Magic Without Magic
As a hard-wired, 60-year-long Celtics fan, I am having trouble acknowledging Phil Jackson's greatness. But give the devil his due. He has made explicit what most great coaches and managers have understood intuitively, namely that the hardest challenge of leadership is to place the work where it belongs, resisting the impulse to take the work off of the shoulders of those who own the problem. His "spirituality," if you want to call it that, has enabled him to see the big picture even while he is in the midst of a heated moment.
For me, Jackson's most memorable moment occurred in the Eastern Conference National Basketball Association finals between the Chicago Bulls and the New York Knicks in 1994, the year after Michael Jordan retired (for the first time).
Jackson's Bulls were desperately trying to show the world -- and themselves -- that they could win without Jordan. With the Knicks ahead in the best-of-seven series 2-0, the score was tied in game 3 with only 1.8 seconds left. Jackson called a time out to plan the last shot. Jackson called a play that had Scottie Pippin, the Bulls number one star post-Jordan, inbounding the ball to Tony Kukoc, the team's other big star, for the final shot. Pippin was angry that Jackson had not called his number and refused to take the floor as the timeout ended. Jackson sent in a reserve player, who made a perfect pass to Kukoc for the final and winning shot.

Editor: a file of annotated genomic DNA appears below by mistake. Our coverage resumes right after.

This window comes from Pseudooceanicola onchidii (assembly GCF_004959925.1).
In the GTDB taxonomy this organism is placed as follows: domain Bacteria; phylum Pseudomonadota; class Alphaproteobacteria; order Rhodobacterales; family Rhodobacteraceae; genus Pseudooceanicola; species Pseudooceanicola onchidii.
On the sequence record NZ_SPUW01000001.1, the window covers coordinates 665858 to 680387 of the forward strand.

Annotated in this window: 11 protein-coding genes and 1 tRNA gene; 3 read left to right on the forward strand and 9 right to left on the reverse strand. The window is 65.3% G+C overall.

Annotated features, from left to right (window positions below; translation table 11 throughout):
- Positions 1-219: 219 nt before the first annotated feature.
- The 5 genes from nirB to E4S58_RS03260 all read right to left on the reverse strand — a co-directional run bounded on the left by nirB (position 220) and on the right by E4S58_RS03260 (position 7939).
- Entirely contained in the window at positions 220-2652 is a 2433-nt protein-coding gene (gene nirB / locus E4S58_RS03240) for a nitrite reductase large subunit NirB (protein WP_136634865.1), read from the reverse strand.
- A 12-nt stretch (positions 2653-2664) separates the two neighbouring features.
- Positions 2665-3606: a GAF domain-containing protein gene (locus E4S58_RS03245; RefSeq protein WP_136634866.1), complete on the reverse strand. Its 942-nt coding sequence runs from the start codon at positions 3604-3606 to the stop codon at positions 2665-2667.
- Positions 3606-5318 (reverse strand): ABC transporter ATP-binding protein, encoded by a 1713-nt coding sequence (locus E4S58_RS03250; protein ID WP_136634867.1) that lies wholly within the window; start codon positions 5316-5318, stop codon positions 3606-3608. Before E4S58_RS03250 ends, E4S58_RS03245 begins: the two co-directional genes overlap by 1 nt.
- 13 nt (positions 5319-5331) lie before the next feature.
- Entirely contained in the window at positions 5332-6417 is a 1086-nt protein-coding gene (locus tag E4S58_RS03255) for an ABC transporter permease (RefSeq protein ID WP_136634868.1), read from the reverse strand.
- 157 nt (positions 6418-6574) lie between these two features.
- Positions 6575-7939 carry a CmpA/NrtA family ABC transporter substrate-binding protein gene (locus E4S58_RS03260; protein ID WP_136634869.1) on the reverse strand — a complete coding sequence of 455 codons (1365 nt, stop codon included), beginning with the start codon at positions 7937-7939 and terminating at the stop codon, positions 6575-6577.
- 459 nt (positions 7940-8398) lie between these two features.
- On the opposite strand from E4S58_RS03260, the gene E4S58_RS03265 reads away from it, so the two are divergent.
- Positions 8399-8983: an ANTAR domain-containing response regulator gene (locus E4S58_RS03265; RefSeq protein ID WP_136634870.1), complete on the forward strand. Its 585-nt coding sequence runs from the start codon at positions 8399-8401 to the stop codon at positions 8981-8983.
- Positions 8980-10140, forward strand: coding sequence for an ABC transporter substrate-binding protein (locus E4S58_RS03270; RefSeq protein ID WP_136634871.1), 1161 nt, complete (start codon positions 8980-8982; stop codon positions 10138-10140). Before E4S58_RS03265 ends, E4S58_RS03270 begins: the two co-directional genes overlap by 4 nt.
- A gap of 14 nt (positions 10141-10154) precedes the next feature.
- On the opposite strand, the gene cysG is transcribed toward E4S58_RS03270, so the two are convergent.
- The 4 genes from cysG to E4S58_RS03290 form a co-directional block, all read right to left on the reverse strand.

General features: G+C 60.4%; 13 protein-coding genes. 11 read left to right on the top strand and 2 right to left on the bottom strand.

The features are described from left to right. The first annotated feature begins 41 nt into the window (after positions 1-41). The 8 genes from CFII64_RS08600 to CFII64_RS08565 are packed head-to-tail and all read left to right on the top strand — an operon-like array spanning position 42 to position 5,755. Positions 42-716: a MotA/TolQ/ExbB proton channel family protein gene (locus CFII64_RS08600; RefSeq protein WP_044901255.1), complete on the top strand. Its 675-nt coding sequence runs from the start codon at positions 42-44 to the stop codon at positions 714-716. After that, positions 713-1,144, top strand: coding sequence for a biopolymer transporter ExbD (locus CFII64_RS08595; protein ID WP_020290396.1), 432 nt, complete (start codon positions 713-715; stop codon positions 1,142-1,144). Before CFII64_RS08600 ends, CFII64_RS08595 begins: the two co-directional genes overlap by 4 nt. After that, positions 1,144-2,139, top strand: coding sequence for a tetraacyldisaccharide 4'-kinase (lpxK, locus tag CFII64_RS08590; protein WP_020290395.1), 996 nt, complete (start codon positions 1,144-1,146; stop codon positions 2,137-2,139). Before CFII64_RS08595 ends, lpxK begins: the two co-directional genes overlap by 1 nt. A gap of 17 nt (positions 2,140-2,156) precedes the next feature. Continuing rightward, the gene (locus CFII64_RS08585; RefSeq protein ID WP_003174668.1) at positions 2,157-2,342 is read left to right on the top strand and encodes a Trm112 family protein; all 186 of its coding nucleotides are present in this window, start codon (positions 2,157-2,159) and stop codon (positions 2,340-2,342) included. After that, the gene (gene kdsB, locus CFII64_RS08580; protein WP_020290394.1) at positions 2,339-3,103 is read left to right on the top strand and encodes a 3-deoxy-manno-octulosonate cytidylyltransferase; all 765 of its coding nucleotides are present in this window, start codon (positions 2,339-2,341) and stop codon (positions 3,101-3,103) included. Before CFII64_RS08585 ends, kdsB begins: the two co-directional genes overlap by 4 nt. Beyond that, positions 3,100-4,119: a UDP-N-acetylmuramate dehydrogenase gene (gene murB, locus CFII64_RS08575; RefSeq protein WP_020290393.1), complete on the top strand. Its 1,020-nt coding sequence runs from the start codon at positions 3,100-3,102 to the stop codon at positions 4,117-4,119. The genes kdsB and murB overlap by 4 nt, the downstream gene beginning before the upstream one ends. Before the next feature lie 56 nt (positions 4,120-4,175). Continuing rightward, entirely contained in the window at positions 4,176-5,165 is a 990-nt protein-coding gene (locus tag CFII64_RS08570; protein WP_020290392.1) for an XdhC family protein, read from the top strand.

Right after the game, the Bulls' dressing room was thick with tension over the incident rather than with euphoria over the victory. Jackson walked in, said to the team, "What happened has hurt us. Now you have to work this out." And then he left.
Jackson's approach to management acknowledges what all good Big Feet know: that their job is to get others to take responsibility for the future of the organization and not be seduced to believing the hype that they alone have the magic.
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